The breasts have been used in symbolism since time immemorial.1 They have represented love and fertility, as well as sex and pleasure. But dream interpretation theories show that in the deep recesses of our minds, for men and women alike, breasts symbolize something even more integral... Continue Reading >
This Breast Cancer Awareness Month, consider that while there may not be a cure for breast cancer, there are many immune enhancing, cancer reducing ways to live a full life with breast cancer as well as choices that may prevent cancer. Think of how long people are living with HIV, hepatitis C, and diabetes. From immunology to flower essences, virotherapy to Ayurveda, chelation and detoxification, we have so many options now to work toward preventing many diseases as well as feeling great right now!
It’s been a decade since I was diagnosed with breast cancer at the age of 38. At that time, I was told I had a good chance of living for five years if I had both my breasts removed, one as prophylactic, a hysterectomy, also as prophylactic, chemo, and radiation. I chose chemo because I felt my cancer was systemic and that’s what the insured medical system offered me. I began filming that first day in “the ME film” and said to the camera, “If I can make my immune system stronger than the cancer, I can be cancer free.” During five rounds of vicious chemo, I discovered Ayurveda and so many therapies resonating with my initial intuition to strengthen my immune system and to look at the root causes of my sickness. I learned about the lymphatic system as I was informed my lymph nodes would be removed with surgery to help stage my cancer. The possibility of lymphedema made me very protective of my nodes. I wished I had been schooled earlier about breast massage to help decongest my lymph nodes, now a routine practice for me.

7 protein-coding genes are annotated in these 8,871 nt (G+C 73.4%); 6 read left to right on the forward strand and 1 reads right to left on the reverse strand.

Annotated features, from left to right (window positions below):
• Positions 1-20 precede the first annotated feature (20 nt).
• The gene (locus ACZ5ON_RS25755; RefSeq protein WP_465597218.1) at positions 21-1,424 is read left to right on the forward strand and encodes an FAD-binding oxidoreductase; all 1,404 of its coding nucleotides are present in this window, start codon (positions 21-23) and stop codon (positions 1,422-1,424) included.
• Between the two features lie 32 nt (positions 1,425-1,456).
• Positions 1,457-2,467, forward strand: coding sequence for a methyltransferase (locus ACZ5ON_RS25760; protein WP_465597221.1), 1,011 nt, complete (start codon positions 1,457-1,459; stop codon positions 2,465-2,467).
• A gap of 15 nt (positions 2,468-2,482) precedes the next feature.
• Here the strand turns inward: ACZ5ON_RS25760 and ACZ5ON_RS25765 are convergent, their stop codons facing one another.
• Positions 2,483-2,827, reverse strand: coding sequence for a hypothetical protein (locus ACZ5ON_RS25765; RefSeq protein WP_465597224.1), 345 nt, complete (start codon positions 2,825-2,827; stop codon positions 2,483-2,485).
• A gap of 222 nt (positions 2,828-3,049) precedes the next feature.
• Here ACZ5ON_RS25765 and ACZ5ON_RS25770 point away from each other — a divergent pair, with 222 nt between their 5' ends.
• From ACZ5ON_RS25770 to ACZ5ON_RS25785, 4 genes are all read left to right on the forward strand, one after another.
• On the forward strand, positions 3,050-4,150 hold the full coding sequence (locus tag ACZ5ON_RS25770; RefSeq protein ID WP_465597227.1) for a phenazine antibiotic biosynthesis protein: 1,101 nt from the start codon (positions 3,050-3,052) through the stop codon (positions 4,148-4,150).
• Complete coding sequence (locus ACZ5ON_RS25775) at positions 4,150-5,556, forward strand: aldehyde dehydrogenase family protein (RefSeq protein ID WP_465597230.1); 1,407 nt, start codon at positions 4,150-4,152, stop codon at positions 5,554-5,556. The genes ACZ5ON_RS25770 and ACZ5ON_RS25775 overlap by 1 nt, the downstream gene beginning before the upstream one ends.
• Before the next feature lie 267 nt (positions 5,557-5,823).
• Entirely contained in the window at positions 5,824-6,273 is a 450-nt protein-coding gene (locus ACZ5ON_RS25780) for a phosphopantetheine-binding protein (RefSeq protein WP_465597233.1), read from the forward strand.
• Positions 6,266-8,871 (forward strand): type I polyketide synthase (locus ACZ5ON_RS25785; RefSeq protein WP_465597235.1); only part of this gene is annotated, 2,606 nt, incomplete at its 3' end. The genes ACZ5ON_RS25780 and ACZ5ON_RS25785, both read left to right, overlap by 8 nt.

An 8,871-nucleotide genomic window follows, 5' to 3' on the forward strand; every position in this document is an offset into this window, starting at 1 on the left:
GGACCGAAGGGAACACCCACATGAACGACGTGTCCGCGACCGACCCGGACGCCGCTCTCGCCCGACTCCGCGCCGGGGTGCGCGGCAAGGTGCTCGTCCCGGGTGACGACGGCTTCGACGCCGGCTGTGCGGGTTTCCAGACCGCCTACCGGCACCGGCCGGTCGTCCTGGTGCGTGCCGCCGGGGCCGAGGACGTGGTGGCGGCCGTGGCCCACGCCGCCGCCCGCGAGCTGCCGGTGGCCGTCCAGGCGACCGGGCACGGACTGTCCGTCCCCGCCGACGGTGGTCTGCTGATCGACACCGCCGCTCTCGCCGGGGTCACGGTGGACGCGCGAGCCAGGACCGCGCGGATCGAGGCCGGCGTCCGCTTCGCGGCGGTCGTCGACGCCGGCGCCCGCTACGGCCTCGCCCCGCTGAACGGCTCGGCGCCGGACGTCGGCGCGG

Being a documentary film director, I became curious about what holistic treatments women with breast cancer were doing. There just wasn’t that much available on the Internet though, and no one was talking about food as medicine. The blahblah was all about this or that drug or if a lumpectomy was as effective as a mastectomy. Witnessing the dehumanization of my aunt and grandmother from their breast cancer treatments, I decided to not surgically remove my tumor, which was about the size of a half lemon coming out of my chest. I needed to understand what made my cancer sleep…and wake, dedicating my life to documenting my path and learning about this disease in me.
Robert Svoboda wrote in “Prakriti” that cancer is related to undigested trauma, confirming for me that my cancer was fifty percent emotional. That made sense since I frequently opted to numb out versus digest my pain over the years. Over the past decade, I’ve matured myself from a woman-child to a grown-up, dissecting and resolving relationships new and old. As I’ve grown my spiritual life, I believe this is part of my karma and appreciate this opportunity to get it right with those whom I’ve been dancing with for perhaps many lifetimes. Delving deeply into death practices for myself, and honoring those who are transferring their consciousness, has enabled me to make my decisions from a place of empowerment versus fear. I sit with my fear, experience it deeply, and move through it so that I may exist in this world as my true self and not one afraid of the next transition after this body. I’m grateful to all the teachers who are spelling this out for me.
My impetus for living is the opportunity to be a sevak, a selfless servant. If my life described can inspire others to inspire themselves, I am deeply grateful. This is why I founded Breast Wishes Fund in 2010 where our mission is to “Give US Choices for Breast Cancer Treatment and Prevention”. Leave that pink ribbon behind this October and AIM @ Wellness with companies like Banyan Botanicals and non-profits like Breast Wishes Fund.